Latin America & Caribbean

Mexican police free 51 workers taken hostage

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Mexican police have rescued 51 kidnap victims in the north-eastern state of Tamaulipas.

Officers raided a house in the city of Reynosa, freeing 27 Mexican, 18 Central Americans and six Chinese migrant workers.

The operation comes a week after authorities rescued 68 people, also in Reynosa.

The plight of migrants was highlighted last August when 72 people were found murdered on a ranch in northern Mexico.

According to Mexico's National Human Rights Commission, more than 11,000 migrants were abducted over a six-month period last year.

Many are snatched by criminal gangs, either to extort money from their families or in some cases to force them to work for the drug cartels.

Crossing point

People freed in last week's operation told police they had been seized when gunmen working for a drug cartel hijacked the buses they were travelling on.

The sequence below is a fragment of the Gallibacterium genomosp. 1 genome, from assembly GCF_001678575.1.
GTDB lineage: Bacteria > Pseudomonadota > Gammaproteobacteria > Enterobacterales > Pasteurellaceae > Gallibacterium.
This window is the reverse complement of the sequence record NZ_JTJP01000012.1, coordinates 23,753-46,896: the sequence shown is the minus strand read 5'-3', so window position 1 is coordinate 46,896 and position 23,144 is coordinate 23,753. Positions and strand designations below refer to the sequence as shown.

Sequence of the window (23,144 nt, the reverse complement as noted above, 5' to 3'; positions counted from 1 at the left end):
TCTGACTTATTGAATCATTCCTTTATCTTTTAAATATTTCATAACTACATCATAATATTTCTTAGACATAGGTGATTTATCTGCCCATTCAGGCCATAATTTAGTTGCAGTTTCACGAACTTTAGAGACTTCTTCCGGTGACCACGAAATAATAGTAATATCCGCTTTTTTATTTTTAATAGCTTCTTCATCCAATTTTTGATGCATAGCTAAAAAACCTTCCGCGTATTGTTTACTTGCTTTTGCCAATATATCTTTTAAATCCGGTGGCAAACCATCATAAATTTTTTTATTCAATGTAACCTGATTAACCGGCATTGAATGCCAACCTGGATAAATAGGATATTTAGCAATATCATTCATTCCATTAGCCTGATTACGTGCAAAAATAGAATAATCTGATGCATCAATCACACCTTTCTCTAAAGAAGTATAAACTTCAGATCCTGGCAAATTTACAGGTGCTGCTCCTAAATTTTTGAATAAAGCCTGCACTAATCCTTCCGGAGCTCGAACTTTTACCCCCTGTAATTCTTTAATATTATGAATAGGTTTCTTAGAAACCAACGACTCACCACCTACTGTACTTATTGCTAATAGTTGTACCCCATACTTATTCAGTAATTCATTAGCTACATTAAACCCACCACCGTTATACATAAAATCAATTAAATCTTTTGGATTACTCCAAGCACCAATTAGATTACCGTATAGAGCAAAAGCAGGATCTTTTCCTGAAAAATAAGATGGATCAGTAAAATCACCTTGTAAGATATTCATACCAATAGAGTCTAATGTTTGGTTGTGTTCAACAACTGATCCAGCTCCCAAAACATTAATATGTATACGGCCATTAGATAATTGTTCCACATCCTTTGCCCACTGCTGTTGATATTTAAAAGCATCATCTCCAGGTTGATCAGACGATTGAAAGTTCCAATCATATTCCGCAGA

Reynosa is one of the key border crossing points used my immigrants trying to reach the US.

Some regions of Mexico have seen rising violence as rival gangs battle for control of lucrative smuggling routes to the US.

Earlier this month, mass graves were discovered in Tamaulipas which officials now say contained 177 bodies.

In Durango, 37 bodies have been found in unmarked graves in recent days.

Some 35,000 people have died in drug-related violence in Mexico since President Felipe Calderon declared war on the drug cartels shortly after he came into office in December 2006.